In fact, robo’s record is even worse. The autonomous miles include a human minder ready to take over in ambiguous situations. Records show that robots have handed the wheel over to humans thousands of times, and there is no data on how often such “disconnects” avoided accidents. The Uber fatality was blamed on the minder failing to seize control.
Some 20-fold more quasi-robo-miles have been accumulated with Tesla’s autopilot which, the company asserts, is not fully autonomous, meaning humans must stand ready to take control at a moment’s notice. With “only” two fatalities, that record does roughly match the human average.
But that just means those Tesla drivers properly obeyed the algorithm. Today’s robots are lousy pilots with poor vision. To become independent of people, they will need vision systems (sensors) superior to humans in all conditions, and algorithms that beat human reasoning in all circumstances. Neither yet exists.
Many devices can outperform humans for specific functions. But no tech works well in all known conditions. Snow and rain are particularly challenging. And employing all classes of sensors together — cameras, radar, lasers, infrared, etc. — would increase a car’s cost 10 fold, while still achieving sub-human “situational awareness,” to use the military term.
The idea that algorithms may soon be as smart as or even smarter than people has been around at least since Alan Turing and the first computers of World War II. But today’s artificial intelligence remains confused by such mundane things as tunnels, bridges, or graffiti, which mar road signs. And no software yet can emulate the complexity in the choreography of behaviors and permissions that go on driver-to-driver and between pedestrians and drivers (think eye-contact, a nod of the head, a subtle gesture).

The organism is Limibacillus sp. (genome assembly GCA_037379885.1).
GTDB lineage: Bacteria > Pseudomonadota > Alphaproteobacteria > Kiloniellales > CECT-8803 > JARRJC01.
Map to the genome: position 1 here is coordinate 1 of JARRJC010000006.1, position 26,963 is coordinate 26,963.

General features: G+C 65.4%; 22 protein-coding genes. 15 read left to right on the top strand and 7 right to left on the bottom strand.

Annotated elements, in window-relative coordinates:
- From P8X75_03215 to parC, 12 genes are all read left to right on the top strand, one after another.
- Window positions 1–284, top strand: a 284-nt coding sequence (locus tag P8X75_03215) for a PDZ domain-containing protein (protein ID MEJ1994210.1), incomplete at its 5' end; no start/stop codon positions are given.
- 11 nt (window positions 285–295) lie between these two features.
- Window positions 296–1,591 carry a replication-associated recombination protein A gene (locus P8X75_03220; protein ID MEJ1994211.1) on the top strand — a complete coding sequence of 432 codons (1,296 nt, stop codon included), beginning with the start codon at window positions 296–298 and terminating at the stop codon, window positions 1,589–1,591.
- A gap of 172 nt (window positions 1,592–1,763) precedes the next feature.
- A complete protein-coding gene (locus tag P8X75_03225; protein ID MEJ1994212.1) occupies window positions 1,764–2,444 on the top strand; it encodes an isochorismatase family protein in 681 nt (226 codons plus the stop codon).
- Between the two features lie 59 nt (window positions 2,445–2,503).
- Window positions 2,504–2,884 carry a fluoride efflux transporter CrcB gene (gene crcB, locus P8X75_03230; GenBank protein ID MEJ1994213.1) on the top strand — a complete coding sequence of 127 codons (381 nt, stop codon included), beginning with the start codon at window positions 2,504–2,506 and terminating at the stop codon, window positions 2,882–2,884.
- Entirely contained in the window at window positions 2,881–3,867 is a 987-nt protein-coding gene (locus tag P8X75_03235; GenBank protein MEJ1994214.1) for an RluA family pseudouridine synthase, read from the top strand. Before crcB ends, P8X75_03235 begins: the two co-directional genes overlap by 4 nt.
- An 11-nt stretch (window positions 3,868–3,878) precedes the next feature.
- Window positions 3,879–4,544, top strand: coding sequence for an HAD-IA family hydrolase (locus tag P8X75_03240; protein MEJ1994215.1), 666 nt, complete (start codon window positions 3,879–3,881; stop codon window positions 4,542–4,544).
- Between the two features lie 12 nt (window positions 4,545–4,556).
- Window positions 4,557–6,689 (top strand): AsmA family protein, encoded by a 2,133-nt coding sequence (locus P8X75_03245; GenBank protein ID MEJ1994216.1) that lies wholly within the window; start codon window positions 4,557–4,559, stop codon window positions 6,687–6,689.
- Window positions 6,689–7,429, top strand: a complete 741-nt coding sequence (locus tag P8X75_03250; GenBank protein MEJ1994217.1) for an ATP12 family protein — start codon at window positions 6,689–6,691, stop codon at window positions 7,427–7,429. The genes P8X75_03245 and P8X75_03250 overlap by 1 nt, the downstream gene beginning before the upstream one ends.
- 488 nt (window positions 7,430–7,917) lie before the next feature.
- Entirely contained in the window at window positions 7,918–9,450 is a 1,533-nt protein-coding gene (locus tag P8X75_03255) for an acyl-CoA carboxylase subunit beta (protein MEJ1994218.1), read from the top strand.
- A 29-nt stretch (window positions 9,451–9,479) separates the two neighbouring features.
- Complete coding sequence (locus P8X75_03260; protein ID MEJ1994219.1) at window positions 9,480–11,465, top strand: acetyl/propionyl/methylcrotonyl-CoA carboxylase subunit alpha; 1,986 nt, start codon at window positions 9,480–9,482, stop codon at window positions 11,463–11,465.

Software stability and reliability also remain unresolved. In so-called cyber-physical systems where there is risk of very real and often immediate human harm, there’s no room for sloppy code, continual updates to fix glitches, or system “freezes” common in low-risk consumer apps.
True, sensors and software are getting better; costs are collapsing. However, there’s still a long way to go. Congress is being urged to move on legislation to accelerate development of self-driving cars, and perhaps even indemnify companies eager to deploy them. That would be a mistake. New regulations aren’t needed. Engineers still have work to do. And matching the human safety record won’t be good enough. Robo cars will have to at least match aviation safety, because that’s what people will demand.
If Congress feels compelled to do something, it should think about emulating aviation innovation and create a Robocar Safety Reporting System. A neutral party with lots of relevant experience, say, the Defense Advanced Projects Agency, could operate that.
A future in which the steering wheel is “obsolete” may finally be on the horizon. But glib promotions and over-eager deployments will impede rather than accelerate the path to such a new era of mobility.
Mr. Mills is a senior fellow at the Manhattan Institute and a faculty fellow at Northwestern’s McCormick School of Engineering and Applied Science.